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Meet the greatest generation

By Staff
Gary Lawrence, Guest columnist
In the 33 years I have been in the newspaper industry, there has never been an occasion in which a story or column containing my byline has appeared in any newspaper, anywhere.
My experience in the industry is on the business side and, aside from a few journalism courses in college, I never considered the notion that words or an opinion manufactured by me would be considered worthy enough for someone to actually pay to read.
I have a deep and abiding respect for those who toil daily in the process of creating prose worthy of the distinction of 'professional journalist.' In that context, I would refer to this single submission as two columns; my first and last.
The first weekend in May, my wife and I traveled to Washington, D.C. for a weekend trip to get away and sedately celebrate the arrival of spring. While it was unintentional, it happened to coincide with the first weekend the World War II Veterans Memorial opened to the public. Since both of our fathers served, we decided to go see the monument.
The place where we parked was closer to the Vietnam Memorial, so it was only natural to visit there before making our way to the World War II monument. I patiently waited in line to look in the reference book which marks the location of names found among the 58,000 names carved into the granite walls of that monument until I found the name for which I was searching. I proceeded down the sloping path to the center point and up the corresponding sloping west side path. There on Panel 50W, Line 10 was the name of a fellow high school classmate of mine, Johnnie Sewell.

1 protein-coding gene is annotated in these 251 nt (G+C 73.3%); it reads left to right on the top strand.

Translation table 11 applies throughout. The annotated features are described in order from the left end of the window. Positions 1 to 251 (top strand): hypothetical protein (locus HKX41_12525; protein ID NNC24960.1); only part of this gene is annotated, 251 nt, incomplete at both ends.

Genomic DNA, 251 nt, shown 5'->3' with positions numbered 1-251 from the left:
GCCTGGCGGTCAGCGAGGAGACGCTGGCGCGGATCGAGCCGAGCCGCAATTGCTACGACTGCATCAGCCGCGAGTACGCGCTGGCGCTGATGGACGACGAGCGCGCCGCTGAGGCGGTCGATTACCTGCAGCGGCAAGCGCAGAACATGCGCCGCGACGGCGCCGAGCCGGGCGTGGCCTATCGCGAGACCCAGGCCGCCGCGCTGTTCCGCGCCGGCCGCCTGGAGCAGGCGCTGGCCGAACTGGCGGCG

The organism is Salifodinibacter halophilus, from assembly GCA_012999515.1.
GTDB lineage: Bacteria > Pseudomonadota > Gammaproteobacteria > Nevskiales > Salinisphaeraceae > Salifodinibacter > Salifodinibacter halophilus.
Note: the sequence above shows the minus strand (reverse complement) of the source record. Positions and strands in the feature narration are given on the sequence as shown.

Johnnie was one of five people in my small hometown of Hartselle who was killed in the Vietnam war. Johnnie played left end on our football team, loved tinkering on an old wrecked Corvette he bought with his own money, and was always the first in line to tackle the tough assignments. I don't think I can remember a single football game or practice where Johnnie wasn't the first guy to get a bloody nose.
Not a particularly large or gifted athlete, Johnnie was so adept at the notion of playing hurt and sacrificing everything for the sake of the team and the love of the game, he received the 1967 team award for "intestinal fortitude" or, as those of us on the team liked to call it, the "guts" award.
I can still recall vividly the smile on his face and the pride in his heart when Coach Cain presented to him, in my mind, the most coveted award you could earn. You see, this particular award was not a popularity contest; it was earned through the toughness and perseverance that defined Johnnie. Traits he showed continuously to the point where everyone on the team knew in their heart he had won the award before we went to the banquet that night.
Johnnie was blue collar in word, deed and action. A foundation upon which others could rely, the ultimate "go to" guy. Johnnie fought in an unpopular war in a time where a lot of us his age wondered why we were even in that country so far away from home.